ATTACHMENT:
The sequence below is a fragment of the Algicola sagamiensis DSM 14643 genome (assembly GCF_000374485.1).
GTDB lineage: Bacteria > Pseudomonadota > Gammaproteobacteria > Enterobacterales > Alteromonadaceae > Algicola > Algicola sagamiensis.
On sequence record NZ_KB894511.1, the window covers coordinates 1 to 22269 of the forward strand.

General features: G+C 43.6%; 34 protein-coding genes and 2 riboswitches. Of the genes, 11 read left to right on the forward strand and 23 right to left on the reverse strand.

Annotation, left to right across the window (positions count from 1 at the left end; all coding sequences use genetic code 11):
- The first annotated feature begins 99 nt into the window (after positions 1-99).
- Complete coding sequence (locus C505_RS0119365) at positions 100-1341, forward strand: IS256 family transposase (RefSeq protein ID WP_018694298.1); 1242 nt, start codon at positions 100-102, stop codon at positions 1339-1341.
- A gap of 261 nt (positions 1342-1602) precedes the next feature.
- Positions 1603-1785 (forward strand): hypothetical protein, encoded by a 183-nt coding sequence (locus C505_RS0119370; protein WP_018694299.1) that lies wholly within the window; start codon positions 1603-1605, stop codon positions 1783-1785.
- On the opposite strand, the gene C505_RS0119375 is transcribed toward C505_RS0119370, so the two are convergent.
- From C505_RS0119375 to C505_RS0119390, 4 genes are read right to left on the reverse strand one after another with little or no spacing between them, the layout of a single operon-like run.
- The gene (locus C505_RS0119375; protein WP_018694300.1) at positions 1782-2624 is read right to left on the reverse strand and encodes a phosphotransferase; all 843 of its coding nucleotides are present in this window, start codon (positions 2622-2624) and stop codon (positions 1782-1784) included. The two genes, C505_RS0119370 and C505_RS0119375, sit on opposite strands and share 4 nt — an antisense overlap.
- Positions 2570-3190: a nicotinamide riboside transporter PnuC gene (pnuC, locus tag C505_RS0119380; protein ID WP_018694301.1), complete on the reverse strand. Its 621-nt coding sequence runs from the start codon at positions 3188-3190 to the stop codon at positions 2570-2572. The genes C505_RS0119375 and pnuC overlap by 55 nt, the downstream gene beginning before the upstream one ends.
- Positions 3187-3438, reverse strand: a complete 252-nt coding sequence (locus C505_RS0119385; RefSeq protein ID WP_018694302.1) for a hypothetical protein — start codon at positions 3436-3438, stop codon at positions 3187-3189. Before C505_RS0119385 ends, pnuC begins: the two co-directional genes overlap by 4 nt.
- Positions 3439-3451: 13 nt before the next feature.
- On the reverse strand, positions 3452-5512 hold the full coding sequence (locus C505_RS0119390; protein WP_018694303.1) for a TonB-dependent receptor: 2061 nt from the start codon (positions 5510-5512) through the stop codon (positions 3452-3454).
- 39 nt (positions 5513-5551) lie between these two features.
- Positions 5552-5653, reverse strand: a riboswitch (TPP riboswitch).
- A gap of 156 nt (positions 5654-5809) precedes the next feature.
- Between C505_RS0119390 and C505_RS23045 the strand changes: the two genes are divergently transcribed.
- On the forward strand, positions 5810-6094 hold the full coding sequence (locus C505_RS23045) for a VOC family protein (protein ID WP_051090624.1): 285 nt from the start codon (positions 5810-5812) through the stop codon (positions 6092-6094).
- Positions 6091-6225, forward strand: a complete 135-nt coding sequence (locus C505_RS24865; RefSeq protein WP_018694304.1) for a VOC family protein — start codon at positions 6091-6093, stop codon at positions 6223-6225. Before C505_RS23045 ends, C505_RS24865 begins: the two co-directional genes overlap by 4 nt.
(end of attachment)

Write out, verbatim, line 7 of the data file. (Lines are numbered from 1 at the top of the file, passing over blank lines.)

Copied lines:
- Complete coding sequence (locus C505_RS0119365) at positions 100-1341, forward strand: IS256 family transposase (RefSeq protein ID WP_018694298.1); 1242 nt, start codon at positions 100-102, stop codon at positions 1339-1341.